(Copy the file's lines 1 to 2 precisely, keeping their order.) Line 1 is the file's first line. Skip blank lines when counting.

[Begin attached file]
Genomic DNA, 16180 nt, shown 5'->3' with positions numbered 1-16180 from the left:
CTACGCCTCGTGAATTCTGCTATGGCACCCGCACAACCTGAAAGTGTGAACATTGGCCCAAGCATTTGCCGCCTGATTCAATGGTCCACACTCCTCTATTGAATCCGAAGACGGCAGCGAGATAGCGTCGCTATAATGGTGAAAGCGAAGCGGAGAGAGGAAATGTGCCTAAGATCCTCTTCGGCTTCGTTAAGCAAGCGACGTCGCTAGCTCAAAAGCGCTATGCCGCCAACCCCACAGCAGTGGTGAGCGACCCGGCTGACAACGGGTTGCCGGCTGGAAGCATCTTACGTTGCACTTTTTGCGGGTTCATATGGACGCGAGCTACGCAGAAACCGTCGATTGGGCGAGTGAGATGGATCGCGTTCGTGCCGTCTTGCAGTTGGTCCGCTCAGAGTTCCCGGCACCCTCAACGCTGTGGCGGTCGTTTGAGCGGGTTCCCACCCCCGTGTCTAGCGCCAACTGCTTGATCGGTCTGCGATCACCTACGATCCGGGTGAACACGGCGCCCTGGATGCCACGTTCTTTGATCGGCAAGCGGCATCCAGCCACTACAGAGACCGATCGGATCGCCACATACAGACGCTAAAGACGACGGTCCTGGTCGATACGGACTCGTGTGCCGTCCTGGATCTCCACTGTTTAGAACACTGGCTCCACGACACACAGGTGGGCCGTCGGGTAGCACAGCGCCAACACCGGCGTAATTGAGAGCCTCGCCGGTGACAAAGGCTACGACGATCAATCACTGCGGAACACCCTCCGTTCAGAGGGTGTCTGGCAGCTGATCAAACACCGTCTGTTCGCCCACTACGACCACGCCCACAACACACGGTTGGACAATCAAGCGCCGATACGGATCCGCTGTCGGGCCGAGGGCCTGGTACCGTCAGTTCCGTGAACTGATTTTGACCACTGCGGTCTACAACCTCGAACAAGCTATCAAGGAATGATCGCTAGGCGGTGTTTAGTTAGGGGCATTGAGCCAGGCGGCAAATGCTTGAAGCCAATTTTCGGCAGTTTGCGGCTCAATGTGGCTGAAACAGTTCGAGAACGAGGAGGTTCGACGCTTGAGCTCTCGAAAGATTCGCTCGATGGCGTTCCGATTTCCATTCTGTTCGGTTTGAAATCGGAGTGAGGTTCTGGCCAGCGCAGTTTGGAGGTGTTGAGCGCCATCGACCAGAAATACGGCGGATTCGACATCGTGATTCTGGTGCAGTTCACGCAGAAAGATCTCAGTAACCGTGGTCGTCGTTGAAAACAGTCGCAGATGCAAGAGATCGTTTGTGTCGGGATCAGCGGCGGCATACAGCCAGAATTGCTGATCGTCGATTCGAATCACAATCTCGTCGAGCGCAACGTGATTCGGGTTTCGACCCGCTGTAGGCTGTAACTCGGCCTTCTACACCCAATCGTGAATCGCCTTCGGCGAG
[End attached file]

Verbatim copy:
Genomic DNA, 16180 nt, shown 5'->3' with positions numbered 1-16180 from the left:
CTACGCCTCGTGAATTCTGCTATGGCACCCGCACAACCTGAAAGTGTGAACATTGGCCCAAGCATTTGCCGCCTGATTCAATGGTCCACACTCCTCTATTGAATCCGAAGACGGCAGCGAGATAGCGTCGCTATAATGGTGAAAGCGAAGCGGAGAGAGGAAATGTGCCTAAGATCCTCTTCGGCTTCGTTAAGCAAGCGACGTCGCTAGCTCAAAAGCGCTATGCCGCCAACCCCACAGCAGTGGTGAGCGACCCGGCTGACAACGGGTTGCCGGCTGGAAGCATCTTACGTTGCACTTTTTGCGGGTTCATATGGACGCGAGCTACGCAGAAACCGTCGATTGGGCGAGTGAGATGGATCGCGTTCGTGCCGTCTTGCAGTTGGTCCGCTCAGAGTTCCCGGCACCCTCAACGCTGTGGCGGTCGTTTGAGCGGGTTCCCACCCCCGTGTCTAGCGCCAACTGCTTGATCGGTCTGCGATCACCTACGATCCGGGTGAACACGGCGCCCTGGATGCCACGTTCTTTGATCGGCAAGCGGCATCCAGCCACTACAGAGACCGATCGGATCGCCACATACAGACGCTAAAGACGACGGTCCTGGTCGATACGGACTCGTGTGCCGTCCTGGATCTCCACTGTTTAGAACACTGGCTCCACGACACACAGGTGGGCCGTCGGGTAGCACAGCGCCAACACCGGCGTAATTGAGAGCCTCGCCGGTGACAAAGGCTACGACGATCAATCACTGCGGAACACCCTCCGTTCAGAGGGTGTCTGGCAGCTGATCAAACACCGTCTGTTCGCCCACTACGACCACGCCCACAACACACGGTTGGACAATCAAGCGCCGATACGGATCCGCTGTCGGGCCGAGGGCCTGGTACCGTCAGTTCCGTGAACTGATTTTGACCACTGCGGTCTACAACCTCGAACAAGCTATCAAGGAATGATCGCTAGGCGGTGTTTAGTTAGGGGCATTGAGCCAGGCGGCAAATGCTTGAAGCCAATTTTCGGCAGTTTGCGGCTCAATGTGGCTGAAACAGTTCGAGAACGAGGAGGTTCGACGCTTGAGCTCTCGAAAGATTCGCTCGATGGCGTTCCGATTTCCATTCTGTTCGGTTTGAAATCGGAGTGAGGTTCTGGCCAGCGCAGTTTGGAGGTGTTGAGCGCCATCGACCAGAAATACGGCGGATTCGACATCGTGATTCTGGTGCAGTTCACGCAGAAAGATCTCAGTAACCGTGGTCGTCGTTGAAAACAGTCGCAGATGCAAGAGATCGTTTGTGTCGGGATCAGCGGCGGCATACAGCCAGAATTGCTGATCGTCGATTCGAATCACAATCTCGTCGAGCGCAACGTGATTCGGGTTTCGACCCGCTGTAGGCTGTAACTCGGCCTTCTACACCCAATCGTGAATCGCCTTCGGCGAG